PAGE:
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Hunger strikes against State terrorism
JOSÉ HUGO FERNÁNDEZ | Miami | 2 de Agosto de 2016 – 22:36 CEST.

It is disturbing that 20 Cubans on hunger strikes do not even constitute
an event capable of affecting the course of daily life on the island.
And it is outrageous that it does not produce headlines in the national
press. But more than outrageous and disturbing, it is pathetic that the
country’s intelligentsia does not register even the most tepid request
mercy with the culprit, the Castro dictatorship, or make an appeal for
sanity in the name of decency, much less a protest or complaint.

As children we were indoctrinated at with the example of Julio
Antonio Mella, the founder of the first Communist Party of Cuba,
particularly regarding the attitude he exhibited during this 18-day
hunger strike to protest his imprisonment, which he considered unfair,
under Machado’s tyranny. But we were not told many things, which we had
to learn on our own as grown-ups. For example, that for that strike
Mella had to face contentious proceedings, in which the Communist Party
demonstrated little solidarity, and that it would separate him from its
ranks for two years; or that the violations that landed him in
(wrongly, according to him) included the use of explosives.

But what goes to the point now is that Mella’s strike in 1925 has been
upheld by several generations of Cubans as an example of heroism set by
a revolutionary who was powerless against the impunity of an oppressive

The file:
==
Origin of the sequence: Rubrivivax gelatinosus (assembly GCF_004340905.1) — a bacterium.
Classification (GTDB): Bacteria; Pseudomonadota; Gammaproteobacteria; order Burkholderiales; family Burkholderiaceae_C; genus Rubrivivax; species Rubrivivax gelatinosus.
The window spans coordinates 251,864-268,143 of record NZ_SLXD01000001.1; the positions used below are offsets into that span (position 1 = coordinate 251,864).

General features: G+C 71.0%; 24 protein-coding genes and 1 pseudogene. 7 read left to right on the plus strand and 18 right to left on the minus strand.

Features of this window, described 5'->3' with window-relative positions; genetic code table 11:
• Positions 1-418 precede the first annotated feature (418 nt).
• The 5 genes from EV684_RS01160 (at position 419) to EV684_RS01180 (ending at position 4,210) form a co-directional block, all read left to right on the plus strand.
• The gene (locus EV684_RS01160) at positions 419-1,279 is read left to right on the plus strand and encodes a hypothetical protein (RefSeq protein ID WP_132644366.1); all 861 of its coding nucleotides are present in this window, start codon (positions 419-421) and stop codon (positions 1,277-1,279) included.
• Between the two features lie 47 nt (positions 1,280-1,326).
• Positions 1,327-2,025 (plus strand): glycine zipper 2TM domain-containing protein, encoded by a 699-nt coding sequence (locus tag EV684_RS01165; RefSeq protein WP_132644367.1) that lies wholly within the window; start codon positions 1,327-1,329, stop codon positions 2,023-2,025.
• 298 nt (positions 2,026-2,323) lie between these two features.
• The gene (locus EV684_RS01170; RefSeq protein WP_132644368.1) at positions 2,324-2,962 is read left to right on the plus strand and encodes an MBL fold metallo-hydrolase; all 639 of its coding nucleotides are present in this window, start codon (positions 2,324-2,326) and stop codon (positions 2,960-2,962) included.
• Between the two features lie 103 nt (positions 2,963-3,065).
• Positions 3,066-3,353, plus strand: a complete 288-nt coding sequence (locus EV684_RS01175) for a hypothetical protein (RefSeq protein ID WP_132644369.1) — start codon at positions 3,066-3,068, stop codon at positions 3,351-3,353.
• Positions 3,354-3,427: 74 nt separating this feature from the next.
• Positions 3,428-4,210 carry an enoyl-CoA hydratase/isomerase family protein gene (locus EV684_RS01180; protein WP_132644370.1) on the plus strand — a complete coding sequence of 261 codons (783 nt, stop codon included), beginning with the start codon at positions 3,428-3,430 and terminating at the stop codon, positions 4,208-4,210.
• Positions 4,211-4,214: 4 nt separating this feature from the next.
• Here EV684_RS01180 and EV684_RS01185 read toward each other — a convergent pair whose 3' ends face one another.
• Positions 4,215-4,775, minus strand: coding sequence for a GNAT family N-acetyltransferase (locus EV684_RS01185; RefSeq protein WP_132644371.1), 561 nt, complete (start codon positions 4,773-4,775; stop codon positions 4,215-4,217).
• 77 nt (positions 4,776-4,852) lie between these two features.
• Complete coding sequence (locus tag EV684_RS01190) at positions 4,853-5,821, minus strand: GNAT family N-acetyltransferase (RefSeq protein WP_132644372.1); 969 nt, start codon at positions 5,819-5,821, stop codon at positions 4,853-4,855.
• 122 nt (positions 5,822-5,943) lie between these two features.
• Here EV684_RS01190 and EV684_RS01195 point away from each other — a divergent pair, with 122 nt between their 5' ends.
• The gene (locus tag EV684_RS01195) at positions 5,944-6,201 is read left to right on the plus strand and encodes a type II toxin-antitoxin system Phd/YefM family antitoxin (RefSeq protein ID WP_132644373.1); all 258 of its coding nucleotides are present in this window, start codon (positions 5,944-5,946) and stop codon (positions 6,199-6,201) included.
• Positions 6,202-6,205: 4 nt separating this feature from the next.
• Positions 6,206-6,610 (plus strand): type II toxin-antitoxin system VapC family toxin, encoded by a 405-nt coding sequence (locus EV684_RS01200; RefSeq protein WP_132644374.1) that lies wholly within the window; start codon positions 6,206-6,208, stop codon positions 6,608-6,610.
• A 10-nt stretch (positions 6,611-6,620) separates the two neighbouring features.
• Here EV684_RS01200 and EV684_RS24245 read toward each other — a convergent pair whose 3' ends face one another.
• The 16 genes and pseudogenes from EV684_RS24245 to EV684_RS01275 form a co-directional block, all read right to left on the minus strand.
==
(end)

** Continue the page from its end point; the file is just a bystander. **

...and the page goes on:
dictatorship, and found no other way to stand up to it but by willingly
exposing his body to the ravages of hunger.

Obviously the indoctrinators failed to foresee the hunger strike that,
not for 18 days, but 86, would be carried out by Orlando Tamayo,
without the current tyranny showing any compassion, even in response to
the tragedy of his last breath. Much less were they able to foresee the
fate of the 17 peaceful and innocent Cubans who have died for this cause
under Fidel’s regime. Not to mention the more than 20 hunger strikes
carried out by Guillermo Fariñas, a hero with whom Mella pales in
comparison.

We know that Mella was able to happily end his strike, alive and
healthy, and with his demands met, thanks to the great stir caused by
his case in the national and international press; but, above all, to the
public resonance of the open letter that leading Cuban intellectuals
sent to Gerardo Machado. The ’s own parents ended up backing the
popular demand for the striker’s release.

From more than a few Latin American countries came an outcry by public
figures, governmental and others, and in many there were protests in
front of the diplomatic offices of the tyrant Machado. In the end, he
had no choice but to yield to the pressure. Many people’s sense of
shame, scruples and compassion managed for Julio Antonio Mella to win
that defiance of an abusive and ruthless tyranny. And that is something
that will always be commendable, above and beyond ideologies and
political passions. It seems, moreover, that such demonstrations of
solidarity and decency against outrageous abuses by the powerful were
commonplace in those days, both in Cuba and elsewhere in the region.

What calamitous decline in shame and spirituality could have taken place
in the Americas, in the course of just a few decades, so as to allow
Cuba’s regime to practice State terrorism without provoking protests,
and few demonstrations of concern?

And yet, unnecessary comparisons should not be drawn between strikers
past and present. The only thing that we humans truly possess, that no
one has the right to take away, is life. So, wherever there is a person
who risks his, alone and defenseless, against an all-powerful and
brutal force, the indifference of others will be nothing but an
of uncivilized, cruel and even complicit behavior.

Source: Hunger strikes against State terrorism | Diario de Cuba –
www.diariodecuba.com/internacional/1470170204_24325.html

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